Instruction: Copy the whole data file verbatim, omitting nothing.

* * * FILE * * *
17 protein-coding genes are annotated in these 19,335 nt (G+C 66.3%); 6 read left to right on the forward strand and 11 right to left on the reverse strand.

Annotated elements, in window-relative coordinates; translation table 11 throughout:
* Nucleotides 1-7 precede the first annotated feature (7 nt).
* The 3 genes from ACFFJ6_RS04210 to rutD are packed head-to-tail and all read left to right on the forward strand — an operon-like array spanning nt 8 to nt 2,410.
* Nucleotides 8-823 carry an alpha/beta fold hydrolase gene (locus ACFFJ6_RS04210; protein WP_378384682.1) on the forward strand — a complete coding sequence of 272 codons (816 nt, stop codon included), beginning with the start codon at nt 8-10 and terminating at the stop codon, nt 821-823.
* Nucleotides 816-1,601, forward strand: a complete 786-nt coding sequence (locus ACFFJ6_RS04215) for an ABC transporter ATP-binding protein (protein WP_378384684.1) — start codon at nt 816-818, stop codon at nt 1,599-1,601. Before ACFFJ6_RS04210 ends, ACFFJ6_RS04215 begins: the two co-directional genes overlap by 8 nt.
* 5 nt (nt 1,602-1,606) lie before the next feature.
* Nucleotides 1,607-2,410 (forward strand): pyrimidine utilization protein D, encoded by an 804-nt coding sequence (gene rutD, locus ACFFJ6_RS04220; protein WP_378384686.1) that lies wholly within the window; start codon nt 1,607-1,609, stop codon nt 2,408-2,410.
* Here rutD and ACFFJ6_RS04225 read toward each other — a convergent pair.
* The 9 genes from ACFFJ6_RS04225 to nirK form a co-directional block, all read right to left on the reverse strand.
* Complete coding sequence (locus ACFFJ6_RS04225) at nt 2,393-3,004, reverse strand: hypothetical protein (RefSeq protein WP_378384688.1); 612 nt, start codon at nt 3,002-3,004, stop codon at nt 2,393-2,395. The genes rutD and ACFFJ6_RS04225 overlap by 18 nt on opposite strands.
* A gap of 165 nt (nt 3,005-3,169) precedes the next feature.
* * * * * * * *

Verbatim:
17 protein-coding genes are annotated in these 19,335 nt (G+C 66.3%); 6 read left to right on the forward strand and 11 right to left on the reverse strand.

Annotated elements, in window-relative coordinates; translation table 11 throughout:
* Nucleotides 1-7 precede the first annotated feature (7 nt).
* The 3 genes from ACFFJ6_RS04210 to rutD are packed head-to-tail and all read left to right on the forward strand — an operon-like array spanning nt 8 to nt 2,410.
* Nucleotides 8-823 carry an alpha/beta fold hydrolase gene (locus ACFFJ6_RS04210; protein WP_378384682.1) on the forward strand — a complete coding sequence of 272 codons (816 nt, stop codon included), beginning with the start codon at nt 8-10 and terminating at the stop codon, nt 821-823.
* Nucleotides 816-1,601, forward strand: a complete 786-nt coding sequence (locus ACFFJ6_RS04215) for an ABC transporter ATP-binding protein (protein WP_378384684.1) — start codon at nt 816-818, stop codon at nt 1,599-1,601. Before ACFFJ6_RS04210 ends, ACFFJ6_RS04215 begins: the two co-directional genes overlap by 8 nt.
* 5 nt (nt 1,602-1,606) lie before the next feature.
* Nucleotides 1,607-2,410 (forward strand): pyrimidine utilization protein D, encoded by an 804-nt coding sequence (gene rutD, locus ACFFJ6_RS04220; protein WP_378384686.1) that lies wholly within the window; start codon nt 1,607-1,609, stop codon nt 2,408-2,410.
* Here rutD and ACFFJ6_RS04225 read toward each other — a convergent pair.
* The 9 genes from ACFFJ6_RS04225 to nirK form a co-directional block, all read right to left on the reverse strand.
* Complete coding sequence (locus ACFFJ6_RS04225) at nt 2,393-3,004, reverse strand: hypothetical protein (RefSeq protein WP_378384688.1); 612 nt, start codon at nt 3,002-3,004, stop codon at nt 2,393-2,395. The genes rutD and ACFFJ6_RS04225 overlap by 18 nt on opposite strands.
* A gap of 165 nt (nt 3,005-3,169) precedes the next feature.